My disappointment with The Conjuring isn’t caused by oodles of pre-release buzz, but because I know director James Wan can do so much better.
Wan, who I consider a modern day master of horror, knows the genre well. He’s able to build tension and isn’t afraid to milk a quiet situation for all that it’s worth. He knows exactly how long to hold the viewers’ anticipation and how far to drag them before they fall off the edge of their seat.
His skillful direction is no different in his latest movie. The Conjuring is an intense film. Even if we can predict most of the scares, the use of sounds along with the patient performances make the dread stand out during this tremendously atmospheric flick.
Horror filmmakers who wish not to use jump scares for cheap reactions should take notes when watching Wan’s latest. Wan is able to get very close to successful results with his sleight of hand way of finding creepiness – almost like how a magician can convince you something has disappeared out of their hands.
Wan establishes multiple focal points; three seems to be a lucky number of his. During a scene where one of the haunted family’s daughters hears a noise from a dark spot in the room and even spots a grotesque creature in the same spot, another daughter – of course – checks out the situation. As someone sitting in the theatre, you’re now staring down the scared girl in the foreground, the brave daughter in the middle ground, and the dark mystery slightly behind her. As the audience, we know something’s going to happen, but we’re torn between three locations as to where that action is going occur.
The scares, such as the one mentioned, are set up fantastically but what follows is when Wan lets his eager movie goers down. The filmmaker – who’s normally in sync with what horror fiends want – hardly surprises his audience and goes for the safest standard scare possible. Not only will the audience be able to sense when a scare is coming, but they’ll more than likely be underwhelmed with the final result of a scene.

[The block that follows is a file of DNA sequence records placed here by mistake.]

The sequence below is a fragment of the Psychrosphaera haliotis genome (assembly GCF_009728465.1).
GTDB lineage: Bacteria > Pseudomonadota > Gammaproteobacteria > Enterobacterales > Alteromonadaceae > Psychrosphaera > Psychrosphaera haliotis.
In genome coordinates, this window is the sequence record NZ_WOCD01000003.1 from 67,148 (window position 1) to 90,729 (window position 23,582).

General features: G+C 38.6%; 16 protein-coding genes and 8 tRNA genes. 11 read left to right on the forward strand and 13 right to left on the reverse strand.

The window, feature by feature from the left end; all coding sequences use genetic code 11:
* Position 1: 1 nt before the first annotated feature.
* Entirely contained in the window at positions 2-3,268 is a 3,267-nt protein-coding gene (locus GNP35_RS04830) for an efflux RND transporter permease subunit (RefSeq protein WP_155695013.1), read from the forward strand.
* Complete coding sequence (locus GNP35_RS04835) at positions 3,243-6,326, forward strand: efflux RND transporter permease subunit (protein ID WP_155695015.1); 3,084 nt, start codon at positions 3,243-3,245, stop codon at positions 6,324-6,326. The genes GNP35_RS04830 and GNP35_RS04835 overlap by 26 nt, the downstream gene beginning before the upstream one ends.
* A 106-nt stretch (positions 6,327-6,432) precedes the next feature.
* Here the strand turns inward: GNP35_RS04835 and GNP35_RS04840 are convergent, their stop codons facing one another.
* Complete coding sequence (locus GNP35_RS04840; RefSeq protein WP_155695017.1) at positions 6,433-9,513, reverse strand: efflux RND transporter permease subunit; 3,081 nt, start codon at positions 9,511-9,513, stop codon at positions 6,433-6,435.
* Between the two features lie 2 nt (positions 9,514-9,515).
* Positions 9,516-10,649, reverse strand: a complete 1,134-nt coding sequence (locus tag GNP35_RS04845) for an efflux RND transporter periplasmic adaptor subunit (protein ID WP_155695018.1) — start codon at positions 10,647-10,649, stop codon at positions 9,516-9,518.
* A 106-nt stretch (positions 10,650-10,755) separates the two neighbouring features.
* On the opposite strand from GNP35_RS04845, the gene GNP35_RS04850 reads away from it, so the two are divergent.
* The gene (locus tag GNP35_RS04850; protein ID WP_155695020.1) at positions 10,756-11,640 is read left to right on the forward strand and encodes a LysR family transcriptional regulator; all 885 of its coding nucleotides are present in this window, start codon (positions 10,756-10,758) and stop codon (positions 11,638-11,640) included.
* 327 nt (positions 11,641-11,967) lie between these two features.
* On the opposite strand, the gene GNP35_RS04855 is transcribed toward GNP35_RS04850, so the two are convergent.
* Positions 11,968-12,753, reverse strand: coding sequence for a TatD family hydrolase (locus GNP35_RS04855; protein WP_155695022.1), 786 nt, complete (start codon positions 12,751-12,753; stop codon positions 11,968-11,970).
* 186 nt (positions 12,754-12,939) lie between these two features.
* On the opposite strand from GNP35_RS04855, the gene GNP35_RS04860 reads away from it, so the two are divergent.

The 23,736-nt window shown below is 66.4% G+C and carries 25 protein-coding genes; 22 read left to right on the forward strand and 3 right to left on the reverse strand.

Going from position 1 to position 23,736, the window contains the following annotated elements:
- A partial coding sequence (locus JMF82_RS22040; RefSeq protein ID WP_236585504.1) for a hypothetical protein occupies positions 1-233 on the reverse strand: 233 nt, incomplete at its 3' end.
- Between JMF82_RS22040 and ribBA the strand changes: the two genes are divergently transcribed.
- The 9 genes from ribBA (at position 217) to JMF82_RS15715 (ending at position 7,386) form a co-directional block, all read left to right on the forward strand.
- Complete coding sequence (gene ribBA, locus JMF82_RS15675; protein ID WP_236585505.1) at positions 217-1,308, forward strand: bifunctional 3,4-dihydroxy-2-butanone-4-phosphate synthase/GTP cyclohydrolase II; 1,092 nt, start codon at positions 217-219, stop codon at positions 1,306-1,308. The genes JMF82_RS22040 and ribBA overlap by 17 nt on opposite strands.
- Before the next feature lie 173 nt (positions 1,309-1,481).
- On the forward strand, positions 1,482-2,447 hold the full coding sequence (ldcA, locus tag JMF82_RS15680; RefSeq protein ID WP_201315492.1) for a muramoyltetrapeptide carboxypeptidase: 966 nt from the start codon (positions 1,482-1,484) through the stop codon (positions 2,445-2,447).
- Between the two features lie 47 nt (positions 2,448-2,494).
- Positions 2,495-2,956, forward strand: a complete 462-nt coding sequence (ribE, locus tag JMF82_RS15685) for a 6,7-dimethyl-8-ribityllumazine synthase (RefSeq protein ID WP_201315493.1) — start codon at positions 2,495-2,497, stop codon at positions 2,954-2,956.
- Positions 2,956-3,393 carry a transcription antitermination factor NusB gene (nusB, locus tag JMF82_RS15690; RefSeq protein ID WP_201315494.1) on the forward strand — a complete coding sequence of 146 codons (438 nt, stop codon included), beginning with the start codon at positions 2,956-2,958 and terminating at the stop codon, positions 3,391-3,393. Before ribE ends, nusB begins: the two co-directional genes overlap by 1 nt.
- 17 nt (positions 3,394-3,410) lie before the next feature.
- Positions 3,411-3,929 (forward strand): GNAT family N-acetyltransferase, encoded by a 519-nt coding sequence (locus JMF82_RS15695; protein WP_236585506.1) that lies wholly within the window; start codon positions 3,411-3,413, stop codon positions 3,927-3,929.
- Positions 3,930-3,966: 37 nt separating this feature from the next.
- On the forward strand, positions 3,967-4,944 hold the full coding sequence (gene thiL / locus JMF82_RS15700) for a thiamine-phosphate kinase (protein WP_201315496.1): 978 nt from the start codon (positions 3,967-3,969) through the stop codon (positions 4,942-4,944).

Naysayers of the Paranormal Activity series will be relieved that our focus is zoned in on distinct focal points instead of playing a game of Where’s Waldo and scanning an entire room for something to frighten them. But, they may roll their eyes at a scene that has our lead paranormal investigators grab their camera and search a damp cellar from a first person point-of-view.
However, those who love found footage films will drink in the detail executed during this scene as well as that aforementioned tension Wan can establish so well. That said, this is also one of the many scenes that go nowhere as the characters finish their search and find nothing noteworthy – except for a few halfhearted red herrings.
I was impressed by the film’s attention to detail in the environments, the costuming, and the make-up. The time period also rubs off on the filmmaking itself as Wan and DOP John R. Leonetti utilize slow zooms and disorienting camera movements. A long tracking shot done in one take is one of these technical highlights.
The performances “do the trick” in the sense that they help support the gloomy and creepy atmosphere. Ron Livingston’s role as the concerned father is appropriately caring and calm, but more unmemorable than anything as his confused character blends into the creepy chaos.
Patrick Wilson and Vera Farmiga are the standouts in the cast. They play a religious married couple who meet their match with this latest haunting. Even when the story is going through some lulls, they’re still interesting to watch. However, I sure hope Wilson – who also stars in this Fall’s sequel to Wan’s hit horror Insidious – isn’t getting too comfortable in these type of roles. He’s far too talented to be pigeonholed.
When the unique end credits hit the screen, I couldn’t help but shrug my shoulders at Wan’s ordeal. He’s set the tone at the right place and his detail is executed well. But, it’s coming up short in what The Conjuring’s ultimately supposed to be – a worthwhile horror movie that’s supposed to be scaring the pants off of me.